When people think about government, they usually think about a President or Prime Minister, Senators, MPs, or what have you. But government isn't just a handful of people at the top of the food chain: there's government all the way down to the city level, quietly making the country run. Driver's licenses have to be issued, as do pet licenses. Buildings have to be inspected and certified. All those elevator certificates get printed up somewhere. Increasingly, these small functions are being computerized—in bits and pieces, in incompatible systems—and hooked up to the Internet.
Lisa was the lead engineer for one of these public websites. At its core, it took in personally identifying details and spat out some sort of official document. This meant they had to deal with the PII issues that come with taking people's information: encrypting and salting the data, securing the database backend, et cetera.
One of the pieces in this chain was a separation of data: until the user had paid for the document, proving their identity (or at least their possession of the credit card for the person they claimed to be), their data sat in a frontend database accessible to the Internet. After payment was taken, the data was sent to a more secure database in the backend and removed from the potentially hackable frontend. The frontend ran in a VM that could only make an outgoing connection to the database. It could receive incoming connections and respond, but not initiate them. Basic security for this type of system.
There was one issue, however, that Lisa struggled to track down. It seemed that a small percentage of users, fewer than 1%, were getting an error page immediately after payment. Their application was fine; payment was received, and their document was sent to them along with a confirmation. But they saw an error page suggesting they hadn't completed their transaction.
When Lisa managed to catch the issue in the act, she was able to reconstruct the sequence from the logs:
- The user entered their card info
- The payment processor accepted the payment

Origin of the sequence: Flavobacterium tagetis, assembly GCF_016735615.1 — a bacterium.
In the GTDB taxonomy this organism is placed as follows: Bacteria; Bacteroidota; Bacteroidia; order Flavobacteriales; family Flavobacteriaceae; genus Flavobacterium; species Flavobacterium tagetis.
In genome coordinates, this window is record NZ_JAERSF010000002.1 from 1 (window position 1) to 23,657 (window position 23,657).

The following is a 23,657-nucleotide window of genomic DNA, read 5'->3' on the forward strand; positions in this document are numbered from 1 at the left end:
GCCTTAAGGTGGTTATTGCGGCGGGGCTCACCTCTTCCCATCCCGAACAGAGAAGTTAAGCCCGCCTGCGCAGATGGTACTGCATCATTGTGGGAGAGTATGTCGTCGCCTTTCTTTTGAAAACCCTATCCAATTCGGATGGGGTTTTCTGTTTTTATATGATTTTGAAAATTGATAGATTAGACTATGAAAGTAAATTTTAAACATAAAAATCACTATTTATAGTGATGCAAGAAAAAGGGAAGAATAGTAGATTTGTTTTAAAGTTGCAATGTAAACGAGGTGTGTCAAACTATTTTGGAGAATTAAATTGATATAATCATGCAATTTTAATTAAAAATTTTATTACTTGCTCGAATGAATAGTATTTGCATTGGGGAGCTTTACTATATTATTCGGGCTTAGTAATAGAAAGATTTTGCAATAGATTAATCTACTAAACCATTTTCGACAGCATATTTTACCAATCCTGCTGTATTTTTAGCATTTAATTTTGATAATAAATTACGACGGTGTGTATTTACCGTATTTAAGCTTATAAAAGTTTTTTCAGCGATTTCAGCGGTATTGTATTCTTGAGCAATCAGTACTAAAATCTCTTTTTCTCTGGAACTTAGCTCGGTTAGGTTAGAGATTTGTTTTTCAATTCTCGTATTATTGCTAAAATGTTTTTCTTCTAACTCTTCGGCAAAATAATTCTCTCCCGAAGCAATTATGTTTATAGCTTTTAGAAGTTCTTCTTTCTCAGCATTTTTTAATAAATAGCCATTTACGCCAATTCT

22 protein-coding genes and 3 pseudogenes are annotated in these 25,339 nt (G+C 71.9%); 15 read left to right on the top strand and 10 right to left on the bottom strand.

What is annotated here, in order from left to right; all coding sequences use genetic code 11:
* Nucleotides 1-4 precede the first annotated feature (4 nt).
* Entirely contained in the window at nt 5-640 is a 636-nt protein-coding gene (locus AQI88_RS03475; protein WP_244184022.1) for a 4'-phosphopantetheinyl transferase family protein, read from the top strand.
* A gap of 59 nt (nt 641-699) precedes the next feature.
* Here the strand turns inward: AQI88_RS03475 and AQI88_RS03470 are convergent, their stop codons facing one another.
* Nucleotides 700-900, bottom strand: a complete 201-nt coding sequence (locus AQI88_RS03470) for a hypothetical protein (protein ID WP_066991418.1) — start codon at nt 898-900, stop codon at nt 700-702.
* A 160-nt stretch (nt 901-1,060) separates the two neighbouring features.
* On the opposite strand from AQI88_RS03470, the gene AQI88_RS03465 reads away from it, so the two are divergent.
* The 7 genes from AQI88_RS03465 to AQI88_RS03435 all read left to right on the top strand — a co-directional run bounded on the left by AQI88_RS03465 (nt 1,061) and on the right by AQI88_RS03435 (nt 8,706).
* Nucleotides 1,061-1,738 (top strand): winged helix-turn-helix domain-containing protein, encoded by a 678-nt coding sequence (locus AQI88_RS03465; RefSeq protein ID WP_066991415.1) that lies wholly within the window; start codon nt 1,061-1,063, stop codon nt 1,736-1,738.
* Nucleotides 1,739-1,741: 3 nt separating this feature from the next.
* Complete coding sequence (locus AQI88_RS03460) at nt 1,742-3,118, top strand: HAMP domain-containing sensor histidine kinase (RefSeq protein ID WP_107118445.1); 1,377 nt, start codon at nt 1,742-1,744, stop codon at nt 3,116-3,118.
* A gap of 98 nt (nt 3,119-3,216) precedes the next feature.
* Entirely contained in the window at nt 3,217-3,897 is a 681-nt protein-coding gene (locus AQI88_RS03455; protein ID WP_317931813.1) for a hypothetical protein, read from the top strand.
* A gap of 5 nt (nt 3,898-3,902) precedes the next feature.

- The application marked the record as paid
- The application responded with the redirection back to the confirmation page
- The transfer service kicked in and moveed the data
- The user landed on the confirmation page—and the record was no longer there to display.
In other words, a timing issue. So far, this was just a run-of-the-mill everyday problem. Race conditions happen all the time, after all. The problem was, Lisa had already fixed this race condition: the logic indicated that the system would wait at least 5 minutes before moving the data from the frontend to the backend, to allow for the confirmation page to be generated.
So, what gives? Lisa wondered.
The logic was still in place. In fact, the logs showed that the data hadn't been moved until 5 minutes after it was marked to be moved. But the confirmation page had generated in mere seconds. How could this possibly have occurred?
"It just doesn't make sense," she complained to her coworker.
"What time is it on the server right now?" he asked with a frown.
And that was it: the transfer service was 6 minutes off from the frontend box. As soon as it was marked eligible for transfer, the backend box would move the data. If the periodic service ran right when the row was generated, the user would get an error.
With a groan, Lisa put in a ticket to have both boxes sync to a time server.
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